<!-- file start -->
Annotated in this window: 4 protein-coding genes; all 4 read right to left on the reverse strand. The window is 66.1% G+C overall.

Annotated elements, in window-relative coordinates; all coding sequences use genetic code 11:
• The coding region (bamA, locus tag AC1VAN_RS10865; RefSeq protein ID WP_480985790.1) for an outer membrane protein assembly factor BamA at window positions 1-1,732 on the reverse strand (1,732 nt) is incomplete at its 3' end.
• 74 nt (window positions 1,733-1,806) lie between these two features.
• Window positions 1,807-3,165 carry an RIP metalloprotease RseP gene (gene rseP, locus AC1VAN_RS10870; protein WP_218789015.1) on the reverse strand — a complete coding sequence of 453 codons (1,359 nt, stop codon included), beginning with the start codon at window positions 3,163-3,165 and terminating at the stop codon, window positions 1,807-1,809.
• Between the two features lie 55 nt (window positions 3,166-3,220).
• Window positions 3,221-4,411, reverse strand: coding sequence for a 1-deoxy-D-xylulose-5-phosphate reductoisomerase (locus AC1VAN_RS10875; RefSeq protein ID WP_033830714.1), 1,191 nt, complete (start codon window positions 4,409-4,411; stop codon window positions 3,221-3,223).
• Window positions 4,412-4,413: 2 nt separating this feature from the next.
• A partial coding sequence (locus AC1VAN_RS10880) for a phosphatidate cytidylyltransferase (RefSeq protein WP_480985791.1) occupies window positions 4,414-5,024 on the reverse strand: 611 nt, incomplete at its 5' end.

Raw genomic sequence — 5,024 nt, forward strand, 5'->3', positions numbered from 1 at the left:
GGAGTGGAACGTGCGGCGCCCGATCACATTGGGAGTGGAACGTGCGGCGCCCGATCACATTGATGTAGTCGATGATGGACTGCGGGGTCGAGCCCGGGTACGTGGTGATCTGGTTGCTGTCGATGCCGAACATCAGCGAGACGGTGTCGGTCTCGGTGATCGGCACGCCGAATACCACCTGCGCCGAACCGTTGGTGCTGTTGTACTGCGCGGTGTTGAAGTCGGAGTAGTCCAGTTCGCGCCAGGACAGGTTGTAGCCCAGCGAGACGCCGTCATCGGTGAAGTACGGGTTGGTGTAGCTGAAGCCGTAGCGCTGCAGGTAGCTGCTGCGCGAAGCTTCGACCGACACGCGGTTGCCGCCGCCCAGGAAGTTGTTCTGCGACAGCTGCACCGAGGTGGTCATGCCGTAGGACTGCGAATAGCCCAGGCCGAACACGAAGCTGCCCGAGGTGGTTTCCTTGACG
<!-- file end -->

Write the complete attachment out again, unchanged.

Annotated in this window: 4 protein-coding genes; all 4 read right to left on the reverse strand. The window is 66.1% G+C overall.

Annotated elements, in window-relative coordinates; all coding sequences use genetic code 11:
• The coding region (bamA, locus tag AC1VAN_RS10865; RefSeq protein ID WP_480985790.1) for an outer membrane protein assembly factor BamA at window positions 1-1,732 on the reverse strand (1,732 nt) is incomplete at its 3' end.
• 74 nt (window positions 1,733-1,806) lie between these two features.
• Window positions 1,807-3,165 carry an RIP metalloprotease RseP gene (gene rseP, locus AC1VAN_RS10870; protein WP_218789015.1) on the reverse strand — a complete coding sequence of 453 codons (1,359 nt, stop codon included), beginning with the start codon at window positions 3,163-3,165 and terminating at the stop codon, window positions 1,807-1,809.
• Between the two features lie 55 nt (window positions 3,166-3,220).
• Window positions 3,221-4,411, reverse strand: coding sequence for a 1-deoxy-D-xylulose-5-phosphate reductoisomerase (locus AC1VAN_RS10875; RefSeq protein ID WP_033830714.1), 1,191 nt, complete (start codon window positions 4,409-4,411; stop codon window positions 3,221-3,223).
• Window positions 4,412-4,413: 2 nt separating this feature from the next.
• A partial coding sequence (locus AC1VAN_RS10880) for a phosphatidate cytidylyltransferase (RefSeq protein WP_480985791.1) occupies window positions 4,414-5,024 on the reverse strand: 611 nt, incomplete at its 5' end.

Raw genomic sequence — 5,024 nt, forward strand, 5'->3', positions numbered from 1 at the left:
GGAGTGGAACGTGCGGCGCCCGATCACATTGGGAGTGGAACGTGCGGCGCCCGATCACATTGATGTAGTCGATGATGGACTGCGGGGTCGAGCCCGGGTACGTGGTGATCTGGTTGCTGTCGATGCCGAACATCAGCGAGACGGTGTCGGTCTCGGTGATCGGCACGCCGAATACCACCTGCGCCGAACCGTTGGTGCTGTTGTACTGCGCGGTGTTGAAGTCGGAGTAGTCCAGTTCGCGCCAGGACAGGTTGTAGCCCAGCGAGACGCCGTCATCGGTGAAGTACGGGTTGGTGTAGCTGAAGCCGTAGCGCTGCAGGTAGCTGCTGCGCGAAGCTTCGACCGACACGCGGTTGCCGCCGCCCAGGAAGTTGTTCTGCGACAGCTGCACCGAGGTGGTCATGCCGTAGGACTGCGAATAGCCCAGGCCGAACACGAAGCTGCCCGAGGTGGTTTCCTTGACG